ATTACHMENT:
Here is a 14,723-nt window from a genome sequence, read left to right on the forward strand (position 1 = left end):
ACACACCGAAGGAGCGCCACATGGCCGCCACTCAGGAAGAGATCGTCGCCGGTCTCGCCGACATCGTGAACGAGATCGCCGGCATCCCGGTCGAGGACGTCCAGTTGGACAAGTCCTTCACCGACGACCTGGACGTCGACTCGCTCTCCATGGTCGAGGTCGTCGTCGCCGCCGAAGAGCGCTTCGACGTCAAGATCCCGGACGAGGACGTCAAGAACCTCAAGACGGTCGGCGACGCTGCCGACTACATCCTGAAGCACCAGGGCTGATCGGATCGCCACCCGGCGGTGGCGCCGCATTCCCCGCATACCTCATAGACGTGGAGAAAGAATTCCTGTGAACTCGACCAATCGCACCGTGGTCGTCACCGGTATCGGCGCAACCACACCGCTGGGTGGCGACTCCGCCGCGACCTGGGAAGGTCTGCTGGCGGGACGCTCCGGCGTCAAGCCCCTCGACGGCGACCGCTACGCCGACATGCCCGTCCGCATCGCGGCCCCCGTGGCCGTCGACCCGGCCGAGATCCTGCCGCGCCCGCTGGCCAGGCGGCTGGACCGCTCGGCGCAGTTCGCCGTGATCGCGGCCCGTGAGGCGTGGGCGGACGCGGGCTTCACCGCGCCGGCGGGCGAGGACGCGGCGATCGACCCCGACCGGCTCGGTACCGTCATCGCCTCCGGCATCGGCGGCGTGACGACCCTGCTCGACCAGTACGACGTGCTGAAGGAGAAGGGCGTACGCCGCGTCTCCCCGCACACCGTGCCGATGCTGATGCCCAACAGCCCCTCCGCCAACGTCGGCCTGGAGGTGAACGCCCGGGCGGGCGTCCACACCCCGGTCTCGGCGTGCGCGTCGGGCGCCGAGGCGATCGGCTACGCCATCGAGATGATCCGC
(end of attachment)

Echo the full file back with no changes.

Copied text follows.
Here is a 14,723-nt window from a genome sequence, read left to right on the forward strand (position 1 = left end):
ACACACCGAAGGAGCGCCACATGGCCGCCACTCAGGAAGAGATCGTCGCCGGTCTCGCCGACATCGTGAACGAGATCGCCGGCATCCCGGTCGAGGACGTCCAGTTGGACAAGTCCTTCACCGACGACCTGGACGTCGACTCGCTCTCCATGGTCGAGGTCGTCGTCGCCGCCGAAGAGCGCTTCGACGTCAAGATCCCGGACGAGGACGTCAAGAACCTCAAGACGGTCGGCGACGCTGCCGACTACATCCTGAAGCACCAGGGCTGATCGGATCGCCACCCGGCGGTGGCGCCGCATTCCCCGCATACCTCATAGACGTGGAGAAAGAATTCCTGTGAACTCGACCAATCGCACCGTGGTCGTCACCGGTATCGGCGCAACCACACCGCTGGGTGGCGACTCCGCCGCGACCTGGGAAGGTCTGCTGGCGGGACGCTCCGGCGTCAAGCCCCTCGACGGCGACCGCTACGCCGACATGCCCGTCCGCATCGCGGCCCCCGTGGCCGTCGACCCGGCCGAGATCCTGCCGCGCCCGCTGGCCAGGCGGCTGGACCGCTCGGCGCAGTTCGCCGTGATCGCGGCCCGTGAGGCGTGGGCGGACGCGGGCTTCACCGCGCCGGCGGGCGAGGACGCGGCGATCGACCCCGACCGGCTCGGTACCGTCATCGCCTCCGGCATCGGCGGCGTGACGACCCTGCTCGACCAGTACGACGTGCTGAAGGAGAAGGGCGTACGCCGCGTCTCCCCGCACACCGTGCCGATGCTGATGCCCAACAGCCCCTCCGCCAACGTCGGCCTGGAGGTGAACGCCCGGGCGGGCGTCCACACCCCGGTCTCGGCGTGCGCGTCGGGCGCCGAGGCGATCGGCTACGCCATCGAGATGATCCGC